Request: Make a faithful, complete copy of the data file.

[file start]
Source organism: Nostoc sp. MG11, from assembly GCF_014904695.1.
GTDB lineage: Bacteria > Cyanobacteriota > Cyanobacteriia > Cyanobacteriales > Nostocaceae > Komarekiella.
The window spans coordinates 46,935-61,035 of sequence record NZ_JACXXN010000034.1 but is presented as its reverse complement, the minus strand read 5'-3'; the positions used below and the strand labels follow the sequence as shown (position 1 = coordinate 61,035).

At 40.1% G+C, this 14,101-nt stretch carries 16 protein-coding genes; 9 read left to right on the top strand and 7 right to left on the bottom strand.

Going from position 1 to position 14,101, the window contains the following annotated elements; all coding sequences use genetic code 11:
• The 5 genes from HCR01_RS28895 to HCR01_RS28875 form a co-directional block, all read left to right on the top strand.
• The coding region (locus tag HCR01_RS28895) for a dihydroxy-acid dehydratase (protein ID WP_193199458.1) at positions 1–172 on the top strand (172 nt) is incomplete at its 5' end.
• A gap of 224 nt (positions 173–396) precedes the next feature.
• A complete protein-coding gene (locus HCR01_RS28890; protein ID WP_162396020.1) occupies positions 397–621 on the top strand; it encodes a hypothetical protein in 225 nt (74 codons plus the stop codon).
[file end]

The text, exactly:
Source organism: Nostoc sp. MG11, from assembly GCF_014904695.1.
GTDB lineage: Bacteria > Cyanobacteriota > Cyanobacteriia > Cyanobacteriales > Nostocaceae > Komarekiella.
The window spans coordinates 46,935-61,035 of sequence record NZ_JACXXN010000034.1 but is presented as its reverse complement, the minus strand read 5'-3'; the positions used below and the strand labels follow the sequence as shown (position 1 = coordinate 61,035).

At 40.1% G+C, this 14,101-nt stretch carries 16 protein-coding genes; 9 read left to right on the top strand and 7 right to left on the bottom strand.

Going from position 1 to position 14,101, the window contains the following annotated elements; all coding sequences use genetic code 11:
• The 5 genes from HCR01_RS28895 to HCR01_RS28875 form a co-directional block, all read left to right on the top strand.
• The coding region (locus tag HCR01_RS28895) for a dihydroxy-acid dehydratase (protein ID WP_193199458.1) at positions 1–172 on the top strand (172 nt) is incomplete at its 5' end.
• A gap of 224 nt (positions 173–396) precedes the next feature.
• A complete protein-coding gene (locus HCR01_RS28890; protein ID WP_162396020.1) occupies positions 397–621 on the top strand; it encodes a hypothetical protein in 225 nt (74 codons plus the stop codon).